Next up are two songs taken from 1994's Revol single, and again they're just as good as a lot of the material on The Holy Bible, and the only reason I could think why they weren't included on Lipstick Traces is because of some sort of discomfort coming from James and Nicky, as they're both incredibly intense lyrics from Richey. Too Cold Here is probably the bands greatest acoustic moment. One of my top ten Manics songs. Love's Torn Us Under is almost as good. Completely wonderful, and i've not a clue why all the Holy Bible era bsides weren't collected on the 10th anniversary re-release as they were with the more recent EMG one (which is highly recommended by the way, and has totally got me back into that album!).
Montana Autumn 78, along with Prologue To History (which you can find on Traces), was one of the bsides to the Tolerate single. Both of these songs were so good that most Manics fans thought that Truth would be a far better album than it turned out to be, considering the band could afford to let two such good songs go as bsides. A big shame, and sounds a lot like it may have been left over from the EMG sessions. Black Holes For The Young makes me ROFL. LOL and ROFL and LOL. What the hell is that keyboard riff doing? Oh dear. It's a duet with Sophie Ellis Bextor. She sounds ace, but the songs a bit...odd? It hasn't got a good enough chorus to make itself work, and it really SHOULD work, because the premise is so good.
Locust Valley is that rarest of things, a pretty decent bside from one of the This Is My Truth singles. Nothing amazing, but worth a mention I think. Unwittingly this Lipstick Traces 2 thing has kind of provided a potted history of the band. Start off with punky mess, then bursts of metallic 80s rock interspersed with beautiful melodic bits, then missed opportunities and a slow decent into MORdom. And that's why the last song you're going to get is Nicky Wire's very own special song, Ballad Of Bangkok Novotel. Enjoy, my friends, and let's go commiserate over a bottle of Babycham.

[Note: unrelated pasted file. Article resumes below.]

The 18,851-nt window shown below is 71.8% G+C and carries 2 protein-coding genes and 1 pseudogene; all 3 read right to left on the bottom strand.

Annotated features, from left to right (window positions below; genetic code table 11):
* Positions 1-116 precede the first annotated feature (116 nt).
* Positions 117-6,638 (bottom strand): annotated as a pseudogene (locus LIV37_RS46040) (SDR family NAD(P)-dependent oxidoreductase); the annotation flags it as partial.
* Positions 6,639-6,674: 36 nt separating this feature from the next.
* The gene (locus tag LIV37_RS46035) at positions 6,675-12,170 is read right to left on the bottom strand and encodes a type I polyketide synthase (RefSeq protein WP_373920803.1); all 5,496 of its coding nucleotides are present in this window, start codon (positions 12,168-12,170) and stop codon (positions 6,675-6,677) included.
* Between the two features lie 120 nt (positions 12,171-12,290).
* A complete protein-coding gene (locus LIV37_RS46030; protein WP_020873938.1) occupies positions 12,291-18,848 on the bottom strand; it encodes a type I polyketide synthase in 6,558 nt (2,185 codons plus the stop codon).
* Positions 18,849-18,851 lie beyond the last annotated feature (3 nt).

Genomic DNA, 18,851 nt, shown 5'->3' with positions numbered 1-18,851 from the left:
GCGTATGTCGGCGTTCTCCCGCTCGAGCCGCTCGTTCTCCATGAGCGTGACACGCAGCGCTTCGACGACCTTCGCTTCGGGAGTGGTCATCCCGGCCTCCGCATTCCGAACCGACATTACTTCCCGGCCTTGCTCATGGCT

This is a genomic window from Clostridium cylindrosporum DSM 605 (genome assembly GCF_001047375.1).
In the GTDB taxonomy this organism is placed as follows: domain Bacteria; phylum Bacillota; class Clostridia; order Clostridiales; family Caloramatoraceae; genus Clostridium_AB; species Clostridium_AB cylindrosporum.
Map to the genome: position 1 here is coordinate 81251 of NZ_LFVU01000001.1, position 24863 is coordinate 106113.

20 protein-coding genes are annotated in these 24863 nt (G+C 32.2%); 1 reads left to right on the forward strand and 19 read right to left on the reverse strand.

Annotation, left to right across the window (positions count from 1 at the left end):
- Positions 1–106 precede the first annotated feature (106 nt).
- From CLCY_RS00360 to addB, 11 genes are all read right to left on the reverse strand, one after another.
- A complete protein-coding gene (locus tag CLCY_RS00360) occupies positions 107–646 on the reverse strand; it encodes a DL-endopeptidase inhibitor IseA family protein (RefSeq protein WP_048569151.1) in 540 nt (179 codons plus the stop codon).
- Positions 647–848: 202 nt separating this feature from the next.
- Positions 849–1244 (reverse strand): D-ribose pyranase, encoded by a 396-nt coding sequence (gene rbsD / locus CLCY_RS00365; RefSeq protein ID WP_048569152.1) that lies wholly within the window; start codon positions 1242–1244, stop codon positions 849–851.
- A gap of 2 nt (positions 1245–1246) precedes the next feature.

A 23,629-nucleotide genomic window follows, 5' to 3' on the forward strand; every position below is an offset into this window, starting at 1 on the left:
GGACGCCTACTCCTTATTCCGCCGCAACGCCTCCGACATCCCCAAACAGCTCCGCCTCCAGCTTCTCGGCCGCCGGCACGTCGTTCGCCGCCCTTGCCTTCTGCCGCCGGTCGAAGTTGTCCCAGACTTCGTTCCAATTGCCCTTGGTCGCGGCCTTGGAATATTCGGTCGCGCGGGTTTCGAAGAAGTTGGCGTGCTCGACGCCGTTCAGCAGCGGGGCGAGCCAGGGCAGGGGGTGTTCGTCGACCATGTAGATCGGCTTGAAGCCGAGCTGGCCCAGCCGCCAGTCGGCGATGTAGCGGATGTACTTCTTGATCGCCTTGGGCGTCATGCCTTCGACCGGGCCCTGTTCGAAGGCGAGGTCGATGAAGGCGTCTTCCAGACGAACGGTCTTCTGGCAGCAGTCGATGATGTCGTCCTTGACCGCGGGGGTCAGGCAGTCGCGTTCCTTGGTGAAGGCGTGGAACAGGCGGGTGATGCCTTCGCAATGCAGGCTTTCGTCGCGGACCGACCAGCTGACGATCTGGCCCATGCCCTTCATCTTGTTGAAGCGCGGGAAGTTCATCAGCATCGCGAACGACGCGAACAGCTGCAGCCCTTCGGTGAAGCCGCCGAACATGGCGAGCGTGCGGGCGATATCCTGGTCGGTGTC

So here we have it. Excuse the bad sound quality on a few of these, their tiny size comes from a time when I only had a 3gig hard drive, and so tried to conserve space by turning down the quality on all my mp3s. Oh those crazy days. Anyway i'd like to say thanks to everyone whose been reading, criticising and commenting on this series, has been a lot of fun and a nice walk down recent memory lane. After a (quite short) think about who my next discography series would be on, I've for some reason decided to go for someone who's going to be a hell of a lot of work. Mr Neil Young. This will probably run from now until 2023. Oh dear. Enjoy!
Manic Street Preachers - 01 Charles Windsor
Manic Street Preachers - 02 Hibernation
Manic Street Preachers - 03 Patrick Bateman
Manic Street Preachers - 04 Us Against You
Manic Street Preachers - 05 Too Cold Here
Manic Street Preachers - 06 Love's Torn Us Under
Manic Street Preachers - 07 Montana Autumn 78
Manic Street Preachers - 08 Black Holes For The Young
Manic Street Preachers - 09 Locust Valley
Manic Street Preachers - 10 Ballad Of Bangkok Novotel
Discography: (click to buy @ amazon.co.uk)